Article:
by Monica Wendel
Georgetown Review Press, 70 pages
reviewed by Kenna O’Rourke
Monica Wendel makes every pretense of proving the veracity of her title, No Apocalypse, in her debut collection: as if responding to the question “What are some topics of poetry?” the poet has organized her work in orderly divisions—Politics, Dreams, Animals and Cities, Money and Ghosts—lending an everything-under-control sensibility to the book on the surface level. Indeed, her treatment of what many would consider signs of apocalyptic societal devolution – Wikileaks, the Trayvon Martin case, etc – is surprisingly deadpan, as if, in declarative ending lines, Wendel is grimly calming a gloom-and-doom hysteric. As such, when trauma does make an entry, it is all the more traumatic for its surprise, as in the poem “September, Red Hook”; at first glance the poem is whimsical, a charming exchange between two children as they float a piece of stale bread downriver (“a raft for a mouse who’s getting tired of swimming”), and by the time the reader realizes that the poem is set in the aftermath of 9/11 (“‘Or maybe,’ I said, ‘it’s a landing raft for someone in the ashes who jumped’”), it is the final stanza and there’s no backing out. It’s a technique that surfaces frequently in the book, all a part of Wendel’s strategic façade of non-apocalypse.
But as the book progresses, apocalyptic breakdown becomes all too apparent: political references pop up in “Dreams,” surreal reality invades dreamspace; titles, suddenly, are utterly mismatched with the contents of their poems. Where current events may lack a quality of disaster, Wendel’s personal details compensate; glimpses of Wendel’s private life are, for the most part, surprisingly compelling, articulating the self-centered but relatable way each of us prioritizes and synthesizes the components of an unsettled world. It seems, at times, that Wendel considers aspects of her personal life as cause for (or complement to) real-world disaster, e.g., “Of course, I fell back asleep and in the afternoon / high winds knocked a billboard off the expressway”, or “I was up // to my forearms in dark blood before I woke up / and also, Kyle Brown dumped me”. Strangely, such juxtaposition tends to draw the reader closer, for as hesitant as we may be to admit it, we can relate to Wendel’s paranoia. We may not know Megan, or Leela “with her backpack full of drugs and her shirt unbuttoned”, or Dave Solidarity and his bike accident, but we understand being “nostalgic for that / makeshift family”, just as we know the very real fear of a dream about your brother in the hospital, more catastrophic and immediate than the distant news reports one would expect with apocalypse.
Wendel is a master of subverting context to lend new insight, an appropriate approach for an author that hints (albeit satirically) at the “beginning of a new world order”. In poems like “Library” and “An Aquarium,” for instance, innocent titles mask forbidden sex acts, yet the creativity of Wendel’s metaphors makes said acts not so much crude as strangely reflective, intellectual. Lines such as “arcing like a mouth through / the sky – which is now turning purple, / Batman-movie purple” are unexpected, pasted alongside “an anarchist / boy with his black hood up and black bandana over / his mouth”; one feels almost guilty at chuckling in the face of violence. It is here, more so than in Wendel’s direct references to revolution and new world orders, that the reader senses the possibility of hysteria, of disaster, as the poet’s cavalier treatment of trauma stutters and breaks.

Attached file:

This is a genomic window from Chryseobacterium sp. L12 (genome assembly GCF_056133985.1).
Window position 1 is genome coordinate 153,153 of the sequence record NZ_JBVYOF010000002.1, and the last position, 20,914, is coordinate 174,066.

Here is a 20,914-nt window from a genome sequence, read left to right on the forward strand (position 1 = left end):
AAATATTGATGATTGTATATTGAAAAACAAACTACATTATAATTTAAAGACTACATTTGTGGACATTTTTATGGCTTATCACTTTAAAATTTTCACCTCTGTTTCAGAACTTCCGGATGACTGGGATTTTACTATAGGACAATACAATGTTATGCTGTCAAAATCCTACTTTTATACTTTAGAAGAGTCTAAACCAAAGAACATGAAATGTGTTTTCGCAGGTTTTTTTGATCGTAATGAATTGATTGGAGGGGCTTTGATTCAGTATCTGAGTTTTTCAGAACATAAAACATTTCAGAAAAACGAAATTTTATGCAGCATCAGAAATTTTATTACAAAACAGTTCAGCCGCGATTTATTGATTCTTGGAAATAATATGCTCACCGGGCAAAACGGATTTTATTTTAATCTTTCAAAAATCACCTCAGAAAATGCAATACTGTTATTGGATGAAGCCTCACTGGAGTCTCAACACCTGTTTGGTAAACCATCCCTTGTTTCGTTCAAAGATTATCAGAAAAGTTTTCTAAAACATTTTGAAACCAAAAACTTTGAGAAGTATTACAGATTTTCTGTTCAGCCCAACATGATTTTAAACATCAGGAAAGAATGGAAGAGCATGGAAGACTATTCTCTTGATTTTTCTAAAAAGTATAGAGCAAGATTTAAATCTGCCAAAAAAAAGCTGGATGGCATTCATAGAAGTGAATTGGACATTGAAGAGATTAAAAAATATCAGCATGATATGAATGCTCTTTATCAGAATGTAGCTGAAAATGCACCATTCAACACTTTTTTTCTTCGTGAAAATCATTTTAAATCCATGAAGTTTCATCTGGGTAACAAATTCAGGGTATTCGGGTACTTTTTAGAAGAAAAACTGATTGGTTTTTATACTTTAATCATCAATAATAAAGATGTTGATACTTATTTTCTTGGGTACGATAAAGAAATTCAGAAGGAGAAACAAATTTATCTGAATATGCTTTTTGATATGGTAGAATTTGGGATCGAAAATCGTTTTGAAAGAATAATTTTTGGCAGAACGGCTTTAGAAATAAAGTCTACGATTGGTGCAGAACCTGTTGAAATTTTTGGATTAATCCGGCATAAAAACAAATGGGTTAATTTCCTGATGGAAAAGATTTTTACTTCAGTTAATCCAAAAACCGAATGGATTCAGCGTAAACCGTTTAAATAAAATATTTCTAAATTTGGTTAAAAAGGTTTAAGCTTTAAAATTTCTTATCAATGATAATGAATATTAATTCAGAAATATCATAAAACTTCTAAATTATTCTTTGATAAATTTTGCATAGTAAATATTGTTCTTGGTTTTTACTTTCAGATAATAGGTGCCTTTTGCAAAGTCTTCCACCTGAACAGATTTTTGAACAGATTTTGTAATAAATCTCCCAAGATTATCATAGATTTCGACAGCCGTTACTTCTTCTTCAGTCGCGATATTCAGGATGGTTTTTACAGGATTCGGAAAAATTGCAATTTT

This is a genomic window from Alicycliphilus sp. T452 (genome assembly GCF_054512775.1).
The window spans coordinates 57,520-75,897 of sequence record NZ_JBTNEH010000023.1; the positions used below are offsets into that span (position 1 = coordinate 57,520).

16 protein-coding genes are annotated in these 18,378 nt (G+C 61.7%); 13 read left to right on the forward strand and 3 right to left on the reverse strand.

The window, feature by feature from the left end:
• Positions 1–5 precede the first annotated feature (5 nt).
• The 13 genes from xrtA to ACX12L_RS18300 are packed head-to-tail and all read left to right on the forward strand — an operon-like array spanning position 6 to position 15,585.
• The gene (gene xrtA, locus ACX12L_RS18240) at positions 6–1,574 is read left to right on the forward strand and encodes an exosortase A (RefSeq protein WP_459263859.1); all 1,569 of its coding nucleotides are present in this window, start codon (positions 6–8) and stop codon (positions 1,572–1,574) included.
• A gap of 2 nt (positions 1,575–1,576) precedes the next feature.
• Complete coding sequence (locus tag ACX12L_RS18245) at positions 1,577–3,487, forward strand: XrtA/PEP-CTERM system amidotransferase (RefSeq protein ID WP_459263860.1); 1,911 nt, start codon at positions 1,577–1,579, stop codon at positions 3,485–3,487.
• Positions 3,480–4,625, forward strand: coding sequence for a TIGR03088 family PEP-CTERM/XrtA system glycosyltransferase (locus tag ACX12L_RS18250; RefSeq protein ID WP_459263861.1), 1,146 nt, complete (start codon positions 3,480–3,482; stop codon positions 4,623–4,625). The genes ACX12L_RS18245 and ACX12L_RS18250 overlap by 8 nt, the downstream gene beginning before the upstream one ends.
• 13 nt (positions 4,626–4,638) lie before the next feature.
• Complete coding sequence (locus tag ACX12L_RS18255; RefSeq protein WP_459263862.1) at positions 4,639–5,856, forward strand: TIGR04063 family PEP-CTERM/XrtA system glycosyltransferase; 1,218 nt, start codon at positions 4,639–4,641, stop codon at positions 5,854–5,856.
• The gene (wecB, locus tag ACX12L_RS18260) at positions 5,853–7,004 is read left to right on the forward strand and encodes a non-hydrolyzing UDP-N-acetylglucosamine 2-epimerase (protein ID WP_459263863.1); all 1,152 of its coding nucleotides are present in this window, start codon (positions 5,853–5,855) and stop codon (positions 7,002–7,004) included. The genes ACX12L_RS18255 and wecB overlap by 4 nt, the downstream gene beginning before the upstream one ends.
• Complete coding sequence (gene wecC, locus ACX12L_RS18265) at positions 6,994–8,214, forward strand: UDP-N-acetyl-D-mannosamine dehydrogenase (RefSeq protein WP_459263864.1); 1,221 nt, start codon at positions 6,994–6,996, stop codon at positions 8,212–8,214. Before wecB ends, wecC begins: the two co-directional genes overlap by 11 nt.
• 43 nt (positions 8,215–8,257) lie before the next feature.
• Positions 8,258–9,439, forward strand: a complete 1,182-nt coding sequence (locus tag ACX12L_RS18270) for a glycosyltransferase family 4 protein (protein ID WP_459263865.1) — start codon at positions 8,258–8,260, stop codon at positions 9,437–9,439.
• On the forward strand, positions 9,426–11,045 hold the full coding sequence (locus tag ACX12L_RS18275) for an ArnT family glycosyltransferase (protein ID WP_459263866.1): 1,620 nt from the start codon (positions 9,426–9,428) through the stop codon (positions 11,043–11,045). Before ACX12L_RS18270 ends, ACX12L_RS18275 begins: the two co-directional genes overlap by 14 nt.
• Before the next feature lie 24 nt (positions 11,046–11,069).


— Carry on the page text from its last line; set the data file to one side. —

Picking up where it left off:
Wendel’s morbid fascinations, strung as garlands of animal bodies and murder victims throughout, do, however, put the popular appeal of the book at risk, and would no doubt make for a depressing (not to mention predictable) body of work were it not for the poet’s suggestions that they, too, are not wholly breakdown-proof. Humor finds its way in with poems like “Sexual Assault Awareness Week,” in which Wendel suggests that men be given whistles to blow when they feel they might be about to rape someone. Hers is a dark humor, to be sure, but at least Wendel embraces her less-than-pleasant inclinations. “I know / I’m supposed to love rivers, but I don’t,” she writes, “I only love / great open expanses that throw up carcasses before us / as offerings or sacrifices”. With such admissions, the poet endears herself to us: we are also, secretly, attracted to suffering, violence, the imperfections of the human race. In rejecting the pastoral rivers of classical poetry, Wendel contradicts her neat subdivisions, and this – unlike, perhaps, zombie apocalypse movies or end-of-days premonitions – holds one’s attention.
–July 16, 2013
Kenna O’Rourke is an undergraduate at the University of Pennsylvania majoring in English with a concentration in Creative Writing. Her work has appeared in The Pocket Guide, the Philos Adelphos Irrealis chapbook, and Penn’s Filament and 34th Street magazines. She is an editorial assistant for Jacket2, an enthusiastic employee of the Kelly Writers House, and an occasional blogger (englitchlanguage.tumblr.com) and jewelry-and-sewn-object-maker (www.etsy.com/shop/superkenna).